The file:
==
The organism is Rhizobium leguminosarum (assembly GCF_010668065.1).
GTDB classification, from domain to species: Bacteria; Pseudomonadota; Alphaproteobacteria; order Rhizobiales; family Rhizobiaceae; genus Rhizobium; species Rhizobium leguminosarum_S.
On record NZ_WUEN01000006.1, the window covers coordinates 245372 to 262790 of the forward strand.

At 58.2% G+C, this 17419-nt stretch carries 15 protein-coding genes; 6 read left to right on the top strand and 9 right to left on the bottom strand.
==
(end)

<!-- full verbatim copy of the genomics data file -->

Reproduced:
The organism is Rhizobium leguminosarum (assembly GCF_010668065.1).
GTDB classification, from domain to species: Bacteria; Pseudomonadota; Alphaproteobacteria; order Rhizobiales; family Rhizobiaceae; genus Rhizobium; species Rhizobium leguminosarum_S.
On record NZ_WUEN01000006.1, the window covers coordinates 245372 to 262790 of the forward strand.

At 58.2% G+C, this 17419-nt stretch carries 15 protein-coding genes; 6 read left to right on the top strand and 9 right to left on the bottom strand.